I come from Bahia, singing

I come from Bahia country.

There’s so much that is beautiful

in Bahia, which is my home.

It has my ground, got my sky, my sea,

Bahia, that exists in order to show you

how to live.

Where we do not have to eat

but do not die of hunger.

because the Bahian mother has Lemanjá *

On the other hand the Lord of Bonfim **

helps the Bahian living to sing, to dance samba for real

to die of joy in street party in samba

on the night of the moon, in the corner of the sea.

I come from Bahia

but I return there.

I come from Bahia

*Lemanja or Yemanja is the mother goddess of the sea from the African religion, Umbanda that blends with Catholicism and Spiritism in Bahia. She represents the feminine principle of creation and motherhood and she is the protector of children.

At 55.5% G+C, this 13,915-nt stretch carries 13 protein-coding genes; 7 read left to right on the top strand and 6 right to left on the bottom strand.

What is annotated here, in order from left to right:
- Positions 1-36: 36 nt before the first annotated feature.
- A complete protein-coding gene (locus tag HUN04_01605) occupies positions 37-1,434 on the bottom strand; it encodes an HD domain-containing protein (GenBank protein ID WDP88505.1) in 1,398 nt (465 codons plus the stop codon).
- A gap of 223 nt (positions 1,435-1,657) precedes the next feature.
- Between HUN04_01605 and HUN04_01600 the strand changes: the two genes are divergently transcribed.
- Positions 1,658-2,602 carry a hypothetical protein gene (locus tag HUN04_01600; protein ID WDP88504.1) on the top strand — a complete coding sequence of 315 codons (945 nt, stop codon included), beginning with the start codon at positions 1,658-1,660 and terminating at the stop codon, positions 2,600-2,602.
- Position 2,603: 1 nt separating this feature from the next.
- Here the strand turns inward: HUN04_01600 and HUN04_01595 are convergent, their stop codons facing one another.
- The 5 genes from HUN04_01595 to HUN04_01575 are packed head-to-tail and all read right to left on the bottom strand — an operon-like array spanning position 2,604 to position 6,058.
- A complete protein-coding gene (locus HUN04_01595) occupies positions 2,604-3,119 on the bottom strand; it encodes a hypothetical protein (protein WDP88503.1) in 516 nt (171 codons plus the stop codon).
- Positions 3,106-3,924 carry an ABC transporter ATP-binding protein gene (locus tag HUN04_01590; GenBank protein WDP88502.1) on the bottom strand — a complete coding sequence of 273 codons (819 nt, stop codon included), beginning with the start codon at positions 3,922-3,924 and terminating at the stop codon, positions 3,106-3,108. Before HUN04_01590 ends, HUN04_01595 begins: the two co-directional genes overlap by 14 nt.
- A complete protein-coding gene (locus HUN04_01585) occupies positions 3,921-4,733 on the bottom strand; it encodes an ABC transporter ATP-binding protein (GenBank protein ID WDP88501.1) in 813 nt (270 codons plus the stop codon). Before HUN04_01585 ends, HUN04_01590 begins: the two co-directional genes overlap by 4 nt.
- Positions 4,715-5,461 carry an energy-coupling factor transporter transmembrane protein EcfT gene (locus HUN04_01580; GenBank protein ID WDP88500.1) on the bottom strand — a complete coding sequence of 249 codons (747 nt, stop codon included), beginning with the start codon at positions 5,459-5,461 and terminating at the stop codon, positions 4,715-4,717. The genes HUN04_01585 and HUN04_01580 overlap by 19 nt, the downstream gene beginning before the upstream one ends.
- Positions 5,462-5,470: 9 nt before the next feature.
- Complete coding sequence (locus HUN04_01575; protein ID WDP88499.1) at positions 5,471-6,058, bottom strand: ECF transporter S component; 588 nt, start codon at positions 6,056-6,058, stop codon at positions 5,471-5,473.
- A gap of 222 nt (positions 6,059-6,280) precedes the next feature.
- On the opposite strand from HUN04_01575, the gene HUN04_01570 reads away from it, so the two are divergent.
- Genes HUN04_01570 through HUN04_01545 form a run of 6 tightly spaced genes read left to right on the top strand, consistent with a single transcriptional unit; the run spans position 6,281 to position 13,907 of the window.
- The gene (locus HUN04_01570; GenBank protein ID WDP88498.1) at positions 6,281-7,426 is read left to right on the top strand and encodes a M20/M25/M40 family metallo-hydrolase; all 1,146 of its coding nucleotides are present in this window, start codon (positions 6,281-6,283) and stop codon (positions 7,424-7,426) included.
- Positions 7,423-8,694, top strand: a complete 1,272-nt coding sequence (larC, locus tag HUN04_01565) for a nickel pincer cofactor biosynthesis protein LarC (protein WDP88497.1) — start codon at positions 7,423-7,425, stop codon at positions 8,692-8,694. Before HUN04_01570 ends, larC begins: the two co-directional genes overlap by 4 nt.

**Senhor Do Bonfim is “Our Lord of the Good End” represented by the crucified Jesus in the moment of his death. The tradition of Senhor do Bonfim has its origins in both Catholicism and Candomblé, a religion from Yoruba, West Africa.

5. Drinking Again

Composed 1962 with music by Doris Tauber (one of the three composers of Them There Eyes) and lyrics by Johnny Mercer.

6. The Lamp Is Low

The music was written by Peter DeRose and Bert Shefter, adapted from Pavane Por Une Infante Défunte (Pavane For A Dead Princess) a piece by Maurice Ravel. The lyrics were written by Mitchell Parish. Mildred Bailey made the first notable recording of the The Lamp is Low in 1939.

7. Dos Gardenias

Composed in 1947 by Isolina Carrillo, daughter of an orchestra leader from Havana and member of a successful 1950’s era Cuban three girl singing group. The song enjoyed a relatively recent revival after it was recorded in the 1990s by The Buena Vista Social Club with Ry Cooder.


Dos Gardenias

Two gardenias for you.

With them I want to say

I love you; I adore you; my life!

Focus all your attention on them

as they represent your heart and mine.

Two gardenias for you